MathematicsIn this section...
Miss Jessica Edwards is the Subject Leader for Mathematics
At Barrow Hedges we believe that in order to be successful mathematicians, children must develop a deep conceptual understanding of number. We know this starts from a very young age, and that the building blocks for complex maths reasoning are generally developed in EYFS. It is vital that during their time in Nursery and Reception children develop a deep understanding of number as research shows that early maths skills are one of the strongest predictors of later academic achievement.
Please look at our EYFS Number Foundations (pdf below) for ideas on how to develop children’s early maths skills at home.
We encourage parents to play an active role in supporting their child through their mathematical journey. Click here to read more information about the importance of mindset in maths, and how parents can support their children in developing a positive mindset. The National Numeracy Parent Toolkit website gives advice and suggestions for how best to support your child at home in maths. In addition to this, there are lots of other games online to help develop mathematical fluency and skills and we particularly like the range which can be found here.
Our Maths Learning Culture
At Barrow Hedges, we teach a Mastery Curriculum of Maths: please see the 'What does Maths Mastery look like at Barrow Hedges?' pdf below for an overview of our key principles.
We aim to create a balance of fluency in number skills, gained by our ‘Race Around the Clock’ boards and Key Instant Recall Facts, and teaching to develop deep understanding. We challenge children to grasp the ideas that underpin their learning. We do this through the use of lots of concrete apparatus and by giving children the opportunity to see how different mathematical ideas are interrelated in challenging, practical and exciting learning contexts (examples of these types of problems can be found in the NCETM mastery documents - 'Questions, Tasks and Activities' Mastery Maths in pdf below and can be worked through at home).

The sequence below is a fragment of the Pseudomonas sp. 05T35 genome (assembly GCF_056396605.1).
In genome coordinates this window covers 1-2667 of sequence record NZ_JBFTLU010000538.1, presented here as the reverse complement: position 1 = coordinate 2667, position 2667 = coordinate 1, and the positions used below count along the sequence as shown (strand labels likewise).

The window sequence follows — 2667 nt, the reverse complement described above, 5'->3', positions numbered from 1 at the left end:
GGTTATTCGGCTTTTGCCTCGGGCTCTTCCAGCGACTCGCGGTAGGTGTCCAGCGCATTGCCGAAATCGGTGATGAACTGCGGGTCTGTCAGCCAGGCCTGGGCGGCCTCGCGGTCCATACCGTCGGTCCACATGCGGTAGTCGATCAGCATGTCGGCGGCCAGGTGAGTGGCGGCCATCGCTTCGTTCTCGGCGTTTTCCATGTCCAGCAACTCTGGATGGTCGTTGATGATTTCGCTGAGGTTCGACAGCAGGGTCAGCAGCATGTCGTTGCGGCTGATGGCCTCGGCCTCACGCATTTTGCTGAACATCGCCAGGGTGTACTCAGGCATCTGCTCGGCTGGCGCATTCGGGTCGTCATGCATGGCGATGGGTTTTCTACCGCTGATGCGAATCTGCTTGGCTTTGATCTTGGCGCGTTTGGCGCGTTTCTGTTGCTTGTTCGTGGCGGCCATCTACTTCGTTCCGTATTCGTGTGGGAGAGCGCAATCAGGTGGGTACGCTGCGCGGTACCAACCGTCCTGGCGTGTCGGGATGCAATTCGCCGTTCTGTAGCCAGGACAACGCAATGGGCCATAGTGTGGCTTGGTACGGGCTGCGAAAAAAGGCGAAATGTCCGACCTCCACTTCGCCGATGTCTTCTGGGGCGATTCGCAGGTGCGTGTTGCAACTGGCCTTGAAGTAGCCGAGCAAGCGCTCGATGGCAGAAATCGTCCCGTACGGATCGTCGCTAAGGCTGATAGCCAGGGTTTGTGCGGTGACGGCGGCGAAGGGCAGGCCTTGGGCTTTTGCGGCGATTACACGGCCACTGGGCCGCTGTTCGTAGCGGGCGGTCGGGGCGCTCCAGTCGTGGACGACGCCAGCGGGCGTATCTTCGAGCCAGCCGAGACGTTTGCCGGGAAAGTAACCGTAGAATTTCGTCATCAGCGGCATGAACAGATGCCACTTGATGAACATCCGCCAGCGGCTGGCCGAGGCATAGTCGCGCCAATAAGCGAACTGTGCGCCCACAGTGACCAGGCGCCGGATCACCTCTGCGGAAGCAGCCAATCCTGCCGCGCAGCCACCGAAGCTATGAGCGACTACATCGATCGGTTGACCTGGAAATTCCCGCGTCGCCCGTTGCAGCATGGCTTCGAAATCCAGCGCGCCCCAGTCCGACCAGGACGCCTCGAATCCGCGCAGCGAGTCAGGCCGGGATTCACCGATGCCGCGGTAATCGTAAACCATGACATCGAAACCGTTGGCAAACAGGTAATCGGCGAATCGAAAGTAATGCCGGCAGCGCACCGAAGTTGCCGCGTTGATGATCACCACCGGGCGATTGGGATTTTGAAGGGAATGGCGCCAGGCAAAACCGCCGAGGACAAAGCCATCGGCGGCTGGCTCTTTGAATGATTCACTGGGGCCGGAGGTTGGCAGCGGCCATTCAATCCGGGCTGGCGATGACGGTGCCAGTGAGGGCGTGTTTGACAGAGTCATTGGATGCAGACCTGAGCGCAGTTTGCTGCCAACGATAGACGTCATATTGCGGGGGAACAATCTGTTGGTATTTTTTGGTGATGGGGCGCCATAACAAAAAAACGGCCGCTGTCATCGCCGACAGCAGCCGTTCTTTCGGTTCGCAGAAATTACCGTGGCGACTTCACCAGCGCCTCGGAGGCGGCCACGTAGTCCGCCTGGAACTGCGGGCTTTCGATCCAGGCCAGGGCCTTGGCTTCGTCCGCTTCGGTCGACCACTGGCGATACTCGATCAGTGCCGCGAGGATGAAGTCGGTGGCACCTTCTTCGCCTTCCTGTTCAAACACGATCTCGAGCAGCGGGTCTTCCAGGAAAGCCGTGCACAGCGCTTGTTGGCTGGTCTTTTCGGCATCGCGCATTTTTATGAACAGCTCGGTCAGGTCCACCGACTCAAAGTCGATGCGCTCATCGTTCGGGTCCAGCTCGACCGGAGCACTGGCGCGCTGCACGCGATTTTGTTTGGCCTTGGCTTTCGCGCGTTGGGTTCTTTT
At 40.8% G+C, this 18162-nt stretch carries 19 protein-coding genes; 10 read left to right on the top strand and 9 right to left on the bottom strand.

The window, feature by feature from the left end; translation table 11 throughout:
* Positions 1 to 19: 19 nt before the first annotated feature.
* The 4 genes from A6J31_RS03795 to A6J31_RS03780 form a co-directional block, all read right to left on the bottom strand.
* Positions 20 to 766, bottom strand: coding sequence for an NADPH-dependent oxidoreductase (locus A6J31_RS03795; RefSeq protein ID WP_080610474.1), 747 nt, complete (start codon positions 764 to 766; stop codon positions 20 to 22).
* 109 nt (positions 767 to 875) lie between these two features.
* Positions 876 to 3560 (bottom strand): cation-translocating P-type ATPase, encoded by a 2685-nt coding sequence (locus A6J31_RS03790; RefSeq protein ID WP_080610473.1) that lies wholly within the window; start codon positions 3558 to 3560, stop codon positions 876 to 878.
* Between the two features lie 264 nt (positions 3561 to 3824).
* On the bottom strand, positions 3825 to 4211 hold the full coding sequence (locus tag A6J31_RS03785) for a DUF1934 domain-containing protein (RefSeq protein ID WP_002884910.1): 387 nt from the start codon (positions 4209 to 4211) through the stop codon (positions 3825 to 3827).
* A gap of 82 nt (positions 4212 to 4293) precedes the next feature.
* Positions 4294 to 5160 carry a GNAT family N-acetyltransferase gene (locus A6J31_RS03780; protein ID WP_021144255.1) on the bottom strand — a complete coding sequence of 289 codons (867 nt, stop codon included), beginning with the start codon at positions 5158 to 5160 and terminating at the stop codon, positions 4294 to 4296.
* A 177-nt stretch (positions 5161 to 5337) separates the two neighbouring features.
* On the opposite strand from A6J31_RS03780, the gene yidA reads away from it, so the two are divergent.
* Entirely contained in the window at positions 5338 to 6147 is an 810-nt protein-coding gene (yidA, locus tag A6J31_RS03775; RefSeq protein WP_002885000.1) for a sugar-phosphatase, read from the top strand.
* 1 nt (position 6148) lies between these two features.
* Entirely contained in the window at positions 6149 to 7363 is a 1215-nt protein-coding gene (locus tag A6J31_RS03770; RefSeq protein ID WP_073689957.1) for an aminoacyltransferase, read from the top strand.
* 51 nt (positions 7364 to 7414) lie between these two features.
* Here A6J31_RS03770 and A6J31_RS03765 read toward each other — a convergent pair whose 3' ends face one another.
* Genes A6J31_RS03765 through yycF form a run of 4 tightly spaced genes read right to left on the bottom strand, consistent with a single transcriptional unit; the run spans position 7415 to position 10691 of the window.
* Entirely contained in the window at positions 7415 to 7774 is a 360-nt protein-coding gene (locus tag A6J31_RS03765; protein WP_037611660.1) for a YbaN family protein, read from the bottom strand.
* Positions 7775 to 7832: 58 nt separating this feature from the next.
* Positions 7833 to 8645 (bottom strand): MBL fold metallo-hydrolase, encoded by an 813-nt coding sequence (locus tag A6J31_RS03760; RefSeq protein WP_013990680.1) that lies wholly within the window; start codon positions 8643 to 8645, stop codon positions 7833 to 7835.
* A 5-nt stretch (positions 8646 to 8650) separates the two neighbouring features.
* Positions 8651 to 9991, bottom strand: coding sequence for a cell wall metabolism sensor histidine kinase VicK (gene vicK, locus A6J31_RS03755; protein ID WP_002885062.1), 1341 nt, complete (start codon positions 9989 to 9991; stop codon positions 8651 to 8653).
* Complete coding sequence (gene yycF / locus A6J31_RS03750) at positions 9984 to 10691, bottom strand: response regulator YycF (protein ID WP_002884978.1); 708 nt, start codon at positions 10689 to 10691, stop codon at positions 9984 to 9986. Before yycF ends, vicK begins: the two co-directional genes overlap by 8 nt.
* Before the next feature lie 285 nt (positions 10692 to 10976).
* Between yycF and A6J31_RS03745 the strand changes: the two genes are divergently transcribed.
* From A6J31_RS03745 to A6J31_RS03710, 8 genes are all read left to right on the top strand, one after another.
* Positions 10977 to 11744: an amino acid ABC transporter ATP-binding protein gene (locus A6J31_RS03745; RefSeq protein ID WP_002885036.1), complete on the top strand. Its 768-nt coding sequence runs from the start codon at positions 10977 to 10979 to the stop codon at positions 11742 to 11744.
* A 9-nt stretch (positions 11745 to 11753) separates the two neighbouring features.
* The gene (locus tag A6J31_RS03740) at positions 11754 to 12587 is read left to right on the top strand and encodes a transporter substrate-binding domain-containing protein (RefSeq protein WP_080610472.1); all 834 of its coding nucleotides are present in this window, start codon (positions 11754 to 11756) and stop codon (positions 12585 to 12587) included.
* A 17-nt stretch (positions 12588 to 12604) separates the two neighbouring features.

Our mathematical culture underpins this aim, by outlining the qualities that we value in our mathematicians. By promoting these qualities, we are encouraging children to see mathematics as both a logical and creative subject.
We want children to take risks, make mistakes and feel challenged in their learning journeys. This is all part of building learning power in mathematics:
- Risk Taking - having a growth mindset, enjoying challenges and learning from mistakes, reflecting on learning and using vocabulary like “I can’t do that yet…”
- Resilience – working logically, controlling negative emotions, trying different approaches and using resources available to problem solve
- Reciprocity- we encourage children to work collaboratively, explaining their reasoning and learning in groups of their peers
We assess children regularly to track their progress towards meeting the end of year expected standards (these standards can be found on our maths target sheets pdf below). This ensures that work is accurately matched to the specific needs of the learners, and allows time to address the specific misconceptions that the children may have and move children’s learning on, once appropriate. To inform teaching and learning within mathematics, our children sit termly tests produced by one of the many Maths Hubs. The results of these are shared with parents and carers at our parent teacher consultation evenings so they are aware of the skills their children are able to apply and areas for development.
This approach has led to outstanding attainment in mathematics in recent years. (Please take a look at our Ofsted data dashboard for our end of Key Stage results).